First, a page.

Time running out for abuse victims’ lawsuits The Mesa Tribune | The Hometown Newspaper for the city of Mesa, AZ

Time running out for abuse victims’ lawsuits

December 27th, 2020 Mesa Tribune Staff
Time running out for abuse victims’ lawsuits
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By Howard Fischer
Capitol Media Services

Time is quickly running out for many who were sexually assaulted or abused years ago as children to try to get some justice from perpetrators or those who allowed it to occur.

An Arizona law approved last year scrapped existing statutes that required victims to sue before the 20th birthday or forfeit their legal rights. Now they have until age 30.

That portion of the law is permanent.

What is not is a temporary legal window that legislators agreed to open for those whose time to file suit already had expired. They have only until the end of this year to file their claims.

But even with the new opportunity it won’t be easy.

To get the necessary votes, proponents of the change had to agree to some curbs that could make proving the case more difficult.

First, those in this second category have to prove their claims by “clear and convincing evidence’’ –  a higher standard than “preponderance of the evidence,’’ the balancing test used by jurors now to determine whether it’s more likely than not that the incident occurred.

Any lawsuit in that group against a church or organization also must provide proof that someone in authority not only knew about the abuse but either did nothing or deliberately covered it up.

And anyone bringing one of these older cases can seek only actual damages. They could not collect punitive damages designed to both punish an individual or organization for outrageous acts.

That issue of money was so divisive that it hung up not just the legislation but also the $11.8 billion state budget as Sens. Paul Boyer R-Phoenix, and Heather Carter, R-Cave Creek, refused to provide the necessary votes until they got a change in the law they believe will help victims and provide a financial incentive to organizations to weed out the predators in their midst.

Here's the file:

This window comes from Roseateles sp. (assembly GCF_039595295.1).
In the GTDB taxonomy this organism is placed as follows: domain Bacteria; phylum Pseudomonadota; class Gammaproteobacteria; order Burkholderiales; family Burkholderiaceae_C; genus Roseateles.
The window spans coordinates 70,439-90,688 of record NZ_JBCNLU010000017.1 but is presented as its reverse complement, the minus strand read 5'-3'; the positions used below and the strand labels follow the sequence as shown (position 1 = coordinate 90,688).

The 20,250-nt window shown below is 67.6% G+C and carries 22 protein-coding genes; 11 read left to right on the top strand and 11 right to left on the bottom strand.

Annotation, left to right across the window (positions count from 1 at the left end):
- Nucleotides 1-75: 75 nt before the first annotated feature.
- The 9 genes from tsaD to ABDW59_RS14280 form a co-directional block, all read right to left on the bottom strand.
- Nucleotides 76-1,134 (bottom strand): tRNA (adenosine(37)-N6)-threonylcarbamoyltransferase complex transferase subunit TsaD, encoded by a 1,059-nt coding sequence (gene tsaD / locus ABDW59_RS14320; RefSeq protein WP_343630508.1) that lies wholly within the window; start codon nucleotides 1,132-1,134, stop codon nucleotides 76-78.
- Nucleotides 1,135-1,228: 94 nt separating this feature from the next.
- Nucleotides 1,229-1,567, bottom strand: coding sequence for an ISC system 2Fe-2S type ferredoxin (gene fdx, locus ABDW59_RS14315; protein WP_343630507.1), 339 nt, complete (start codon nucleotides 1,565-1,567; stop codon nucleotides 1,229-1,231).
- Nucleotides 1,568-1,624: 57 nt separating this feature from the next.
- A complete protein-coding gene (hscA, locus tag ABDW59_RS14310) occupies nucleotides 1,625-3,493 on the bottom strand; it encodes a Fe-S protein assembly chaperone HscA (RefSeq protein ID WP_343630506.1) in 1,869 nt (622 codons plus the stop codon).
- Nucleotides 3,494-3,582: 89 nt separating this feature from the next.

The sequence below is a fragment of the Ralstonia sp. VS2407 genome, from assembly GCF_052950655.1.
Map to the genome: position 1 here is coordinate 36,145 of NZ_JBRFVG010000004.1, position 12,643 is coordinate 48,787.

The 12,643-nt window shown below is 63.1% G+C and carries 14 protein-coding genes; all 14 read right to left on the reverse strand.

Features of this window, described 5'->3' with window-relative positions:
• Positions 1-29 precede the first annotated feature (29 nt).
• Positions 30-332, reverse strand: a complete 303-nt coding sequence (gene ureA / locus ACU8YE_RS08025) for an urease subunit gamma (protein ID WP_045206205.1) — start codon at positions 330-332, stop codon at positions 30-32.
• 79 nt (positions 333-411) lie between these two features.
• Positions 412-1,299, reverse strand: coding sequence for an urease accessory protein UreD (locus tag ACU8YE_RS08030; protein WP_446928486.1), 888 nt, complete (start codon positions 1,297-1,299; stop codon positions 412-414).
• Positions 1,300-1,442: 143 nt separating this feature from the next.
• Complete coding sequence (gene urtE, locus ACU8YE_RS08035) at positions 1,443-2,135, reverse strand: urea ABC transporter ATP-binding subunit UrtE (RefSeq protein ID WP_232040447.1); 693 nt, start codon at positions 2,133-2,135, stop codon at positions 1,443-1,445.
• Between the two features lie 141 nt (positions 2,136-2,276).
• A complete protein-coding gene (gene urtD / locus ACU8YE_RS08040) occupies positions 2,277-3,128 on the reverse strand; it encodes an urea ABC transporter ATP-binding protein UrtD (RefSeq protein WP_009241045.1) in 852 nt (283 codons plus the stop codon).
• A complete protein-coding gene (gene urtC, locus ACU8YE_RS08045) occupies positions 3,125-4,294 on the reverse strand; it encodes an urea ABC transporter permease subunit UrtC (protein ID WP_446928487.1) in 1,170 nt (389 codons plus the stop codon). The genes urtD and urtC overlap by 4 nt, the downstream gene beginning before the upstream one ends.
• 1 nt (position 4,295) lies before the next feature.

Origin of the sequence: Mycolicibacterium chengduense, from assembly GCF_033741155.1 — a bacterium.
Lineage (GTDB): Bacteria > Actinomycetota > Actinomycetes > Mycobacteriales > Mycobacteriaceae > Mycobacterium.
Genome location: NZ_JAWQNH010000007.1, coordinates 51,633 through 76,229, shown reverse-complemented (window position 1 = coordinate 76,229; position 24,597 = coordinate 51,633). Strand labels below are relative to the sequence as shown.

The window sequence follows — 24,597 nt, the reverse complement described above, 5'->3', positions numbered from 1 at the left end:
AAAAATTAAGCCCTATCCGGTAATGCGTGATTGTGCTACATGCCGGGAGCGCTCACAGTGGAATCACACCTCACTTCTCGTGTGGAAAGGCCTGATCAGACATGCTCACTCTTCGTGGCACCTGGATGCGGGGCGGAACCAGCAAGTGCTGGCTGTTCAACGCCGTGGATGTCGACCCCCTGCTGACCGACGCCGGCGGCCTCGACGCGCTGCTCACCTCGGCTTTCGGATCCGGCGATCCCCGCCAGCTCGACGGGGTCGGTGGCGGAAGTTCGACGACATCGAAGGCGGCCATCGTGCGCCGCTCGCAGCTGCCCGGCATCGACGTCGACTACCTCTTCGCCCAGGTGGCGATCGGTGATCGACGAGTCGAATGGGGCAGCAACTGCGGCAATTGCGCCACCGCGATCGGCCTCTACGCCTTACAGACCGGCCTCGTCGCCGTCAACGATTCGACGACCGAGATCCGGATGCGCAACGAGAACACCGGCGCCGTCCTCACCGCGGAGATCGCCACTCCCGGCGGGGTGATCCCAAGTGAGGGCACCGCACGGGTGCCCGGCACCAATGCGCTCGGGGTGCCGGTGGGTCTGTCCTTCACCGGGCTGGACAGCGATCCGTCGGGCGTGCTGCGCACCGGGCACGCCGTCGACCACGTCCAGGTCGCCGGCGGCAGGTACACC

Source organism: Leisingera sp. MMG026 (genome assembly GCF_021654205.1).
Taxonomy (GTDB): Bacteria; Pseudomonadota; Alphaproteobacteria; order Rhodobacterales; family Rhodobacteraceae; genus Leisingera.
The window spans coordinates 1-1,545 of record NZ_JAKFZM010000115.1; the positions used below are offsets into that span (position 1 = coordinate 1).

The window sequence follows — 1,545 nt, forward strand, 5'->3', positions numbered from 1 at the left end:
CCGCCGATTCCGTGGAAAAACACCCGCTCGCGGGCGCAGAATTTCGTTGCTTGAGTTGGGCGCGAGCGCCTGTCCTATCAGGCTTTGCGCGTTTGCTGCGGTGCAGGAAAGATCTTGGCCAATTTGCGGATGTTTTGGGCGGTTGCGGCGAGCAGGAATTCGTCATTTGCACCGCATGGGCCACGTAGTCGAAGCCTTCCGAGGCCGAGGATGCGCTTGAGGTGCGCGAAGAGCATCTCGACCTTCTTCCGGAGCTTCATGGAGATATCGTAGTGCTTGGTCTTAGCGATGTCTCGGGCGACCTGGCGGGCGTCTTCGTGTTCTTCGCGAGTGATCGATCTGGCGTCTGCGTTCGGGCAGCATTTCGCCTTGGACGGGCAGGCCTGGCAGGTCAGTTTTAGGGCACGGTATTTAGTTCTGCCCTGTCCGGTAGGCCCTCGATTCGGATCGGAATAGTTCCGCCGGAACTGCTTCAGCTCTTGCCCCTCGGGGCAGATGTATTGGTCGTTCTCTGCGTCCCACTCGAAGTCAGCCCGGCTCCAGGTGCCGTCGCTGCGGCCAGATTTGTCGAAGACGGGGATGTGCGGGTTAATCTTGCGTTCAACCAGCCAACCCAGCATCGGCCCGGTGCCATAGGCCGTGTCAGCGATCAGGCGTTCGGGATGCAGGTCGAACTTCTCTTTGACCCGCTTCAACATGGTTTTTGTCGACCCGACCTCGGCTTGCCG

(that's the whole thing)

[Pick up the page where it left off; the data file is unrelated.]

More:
But that limit was necessary to bring foes onboard the plan.

For example, Rep. Anthony Kern, R-Glendale, said the legislation was being pushed by trial lawyers anxious to collect legal fees. And he said that providing more time to sue doesn’t help victims as no amount of money can compensate them for what they endured.

Much of the push came from Bridie Farrell, a former speed skating champion who came to Phoenix to testify about how, at age 15, she was sexually assaulted by a much older silver Olympic medalist while at a training facility. She said it took her years to come to terms with what happened to her.

Farrell said the ability to pursue not just those who committed the abuse but those who knew is critical.

“Survivors don’t want to take down the LDS church or the Catholic Church or the Boy Scouts or, in my case, the United States Olympic Committee,’’ she told those at the signing ceremony.

“We want to ensure that no child has to go through what we went through,’’ Farrell said. “And that’s all this has been about from the very beginning.’’

In the end, even Gov. Doug Ducey found the issue so important he agreed to a signing ceremony at the Capitol less than 24 hours after the final compromise was unanimously approved.

“This we know: Victims need time, time to process, time to understand what has happened and to come forward,’’ he said. “And they deserve the ability to come forward.’’

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